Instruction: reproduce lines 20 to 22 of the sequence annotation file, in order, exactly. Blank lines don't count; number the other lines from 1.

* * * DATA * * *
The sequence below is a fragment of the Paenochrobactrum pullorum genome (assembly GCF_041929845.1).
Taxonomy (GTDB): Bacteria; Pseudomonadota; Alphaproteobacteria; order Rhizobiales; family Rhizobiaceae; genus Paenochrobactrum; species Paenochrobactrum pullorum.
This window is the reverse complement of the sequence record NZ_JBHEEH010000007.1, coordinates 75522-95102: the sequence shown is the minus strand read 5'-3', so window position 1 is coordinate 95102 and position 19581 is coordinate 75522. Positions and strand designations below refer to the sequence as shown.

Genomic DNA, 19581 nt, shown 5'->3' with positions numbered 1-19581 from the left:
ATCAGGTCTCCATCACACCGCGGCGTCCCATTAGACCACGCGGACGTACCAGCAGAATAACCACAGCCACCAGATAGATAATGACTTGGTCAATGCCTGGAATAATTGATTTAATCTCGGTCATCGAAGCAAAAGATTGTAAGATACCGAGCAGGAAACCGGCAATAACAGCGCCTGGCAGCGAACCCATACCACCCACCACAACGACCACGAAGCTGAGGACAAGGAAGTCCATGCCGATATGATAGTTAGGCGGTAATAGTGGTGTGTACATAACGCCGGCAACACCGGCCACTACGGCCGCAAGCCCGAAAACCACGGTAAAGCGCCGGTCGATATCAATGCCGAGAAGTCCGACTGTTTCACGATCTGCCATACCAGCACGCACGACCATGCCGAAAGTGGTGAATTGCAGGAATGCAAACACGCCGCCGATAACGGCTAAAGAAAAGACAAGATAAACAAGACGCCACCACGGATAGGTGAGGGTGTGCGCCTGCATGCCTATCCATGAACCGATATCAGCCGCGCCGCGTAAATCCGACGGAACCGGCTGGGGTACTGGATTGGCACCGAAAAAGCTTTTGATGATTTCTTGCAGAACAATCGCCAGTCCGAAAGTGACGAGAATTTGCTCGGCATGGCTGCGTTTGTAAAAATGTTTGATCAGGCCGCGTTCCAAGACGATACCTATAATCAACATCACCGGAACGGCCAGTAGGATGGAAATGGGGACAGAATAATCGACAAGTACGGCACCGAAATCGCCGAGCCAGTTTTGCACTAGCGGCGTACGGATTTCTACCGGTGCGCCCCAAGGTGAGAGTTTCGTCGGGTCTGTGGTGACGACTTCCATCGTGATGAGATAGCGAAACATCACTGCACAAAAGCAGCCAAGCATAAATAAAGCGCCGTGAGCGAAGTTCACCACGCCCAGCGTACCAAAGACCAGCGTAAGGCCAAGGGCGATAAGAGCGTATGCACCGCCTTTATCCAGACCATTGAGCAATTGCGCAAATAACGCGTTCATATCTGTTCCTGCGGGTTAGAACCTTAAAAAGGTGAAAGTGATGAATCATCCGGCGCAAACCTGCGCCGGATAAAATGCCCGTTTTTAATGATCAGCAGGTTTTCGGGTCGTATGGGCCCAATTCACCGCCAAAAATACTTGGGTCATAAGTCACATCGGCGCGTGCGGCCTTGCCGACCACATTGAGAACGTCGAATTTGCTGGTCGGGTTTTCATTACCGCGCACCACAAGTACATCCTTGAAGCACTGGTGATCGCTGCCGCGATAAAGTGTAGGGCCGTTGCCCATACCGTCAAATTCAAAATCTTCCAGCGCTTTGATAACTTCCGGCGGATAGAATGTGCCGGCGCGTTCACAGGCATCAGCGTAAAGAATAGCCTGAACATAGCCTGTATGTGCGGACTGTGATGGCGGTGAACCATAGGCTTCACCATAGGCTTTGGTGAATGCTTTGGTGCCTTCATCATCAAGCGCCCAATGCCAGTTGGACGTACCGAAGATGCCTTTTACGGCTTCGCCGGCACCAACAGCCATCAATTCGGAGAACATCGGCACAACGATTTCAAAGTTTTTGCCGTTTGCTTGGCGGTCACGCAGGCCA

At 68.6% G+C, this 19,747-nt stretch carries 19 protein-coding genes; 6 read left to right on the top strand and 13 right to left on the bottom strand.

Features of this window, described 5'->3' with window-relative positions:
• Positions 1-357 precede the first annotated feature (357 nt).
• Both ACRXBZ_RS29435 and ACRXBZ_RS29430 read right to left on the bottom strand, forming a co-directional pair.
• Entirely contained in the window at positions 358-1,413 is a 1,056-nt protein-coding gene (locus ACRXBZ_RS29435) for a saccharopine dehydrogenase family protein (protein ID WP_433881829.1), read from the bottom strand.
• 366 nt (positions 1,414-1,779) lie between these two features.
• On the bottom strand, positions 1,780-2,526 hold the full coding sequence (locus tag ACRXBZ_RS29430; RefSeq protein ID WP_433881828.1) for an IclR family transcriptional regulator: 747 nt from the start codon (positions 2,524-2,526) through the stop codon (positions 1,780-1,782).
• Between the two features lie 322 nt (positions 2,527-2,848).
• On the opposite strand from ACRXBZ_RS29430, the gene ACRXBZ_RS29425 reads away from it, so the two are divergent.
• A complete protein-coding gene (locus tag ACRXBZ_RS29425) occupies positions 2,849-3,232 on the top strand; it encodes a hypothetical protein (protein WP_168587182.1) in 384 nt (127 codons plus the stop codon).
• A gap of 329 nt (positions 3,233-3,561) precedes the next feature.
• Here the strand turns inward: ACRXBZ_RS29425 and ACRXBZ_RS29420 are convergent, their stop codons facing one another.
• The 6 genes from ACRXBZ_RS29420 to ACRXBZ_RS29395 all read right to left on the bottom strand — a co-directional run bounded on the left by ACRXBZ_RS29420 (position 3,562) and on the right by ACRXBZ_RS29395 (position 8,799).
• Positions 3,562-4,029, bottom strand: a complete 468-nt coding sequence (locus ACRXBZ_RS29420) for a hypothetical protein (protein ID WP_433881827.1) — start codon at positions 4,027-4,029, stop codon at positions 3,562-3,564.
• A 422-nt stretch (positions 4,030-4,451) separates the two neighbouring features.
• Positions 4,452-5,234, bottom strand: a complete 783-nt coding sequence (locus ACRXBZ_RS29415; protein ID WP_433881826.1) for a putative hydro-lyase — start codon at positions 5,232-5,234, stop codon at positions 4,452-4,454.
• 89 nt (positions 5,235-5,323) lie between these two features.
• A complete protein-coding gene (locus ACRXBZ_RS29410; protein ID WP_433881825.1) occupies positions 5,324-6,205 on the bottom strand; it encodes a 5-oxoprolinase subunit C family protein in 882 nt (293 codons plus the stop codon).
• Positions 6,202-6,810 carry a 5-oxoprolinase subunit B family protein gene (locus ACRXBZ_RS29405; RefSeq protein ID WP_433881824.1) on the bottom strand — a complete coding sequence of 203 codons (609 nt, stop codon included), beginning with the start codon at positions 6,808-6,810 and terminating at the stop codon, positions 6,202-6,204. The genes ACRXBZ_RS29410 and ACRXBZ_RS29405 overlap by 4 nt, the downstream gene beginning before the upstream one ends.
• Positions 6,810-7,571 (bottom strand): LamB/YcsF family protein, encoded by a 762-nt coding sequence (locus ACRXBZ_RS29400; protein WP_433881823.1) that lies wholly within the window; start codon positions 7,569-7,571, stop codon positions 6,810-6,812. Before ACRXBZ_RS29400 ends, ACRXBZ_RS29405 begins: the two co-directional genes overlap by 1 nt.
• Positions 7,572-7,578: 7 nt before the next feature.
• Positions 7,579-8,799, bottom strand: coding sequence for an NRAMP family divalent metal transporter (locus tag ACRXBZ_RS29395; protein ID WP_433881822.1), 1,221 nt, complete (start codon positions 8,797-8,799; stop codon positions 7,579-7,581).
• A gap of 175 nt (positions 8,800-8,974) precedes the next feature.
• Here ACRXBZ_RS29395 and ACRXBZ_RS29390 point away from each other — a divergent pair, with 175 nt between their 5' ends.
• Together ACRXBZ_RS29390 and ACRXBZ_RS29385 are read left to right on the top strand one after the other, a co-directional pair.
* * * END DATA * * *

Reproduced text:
• A 422-nt stretch (positions 4,030-4,451) separates the two neighbouring features.
• Positions 4,452-5,234, bottom strand: a complete 783-nt coding sequence (locus ACRXBZ_RS29415; protein ID WP_433881826.1) for a putative hydro-lyase — start codon at positions 5,232-5,234, stop codon at positions 4,452-4,454.
• 89 nt (positions 5,235-5,323) lie between these two features.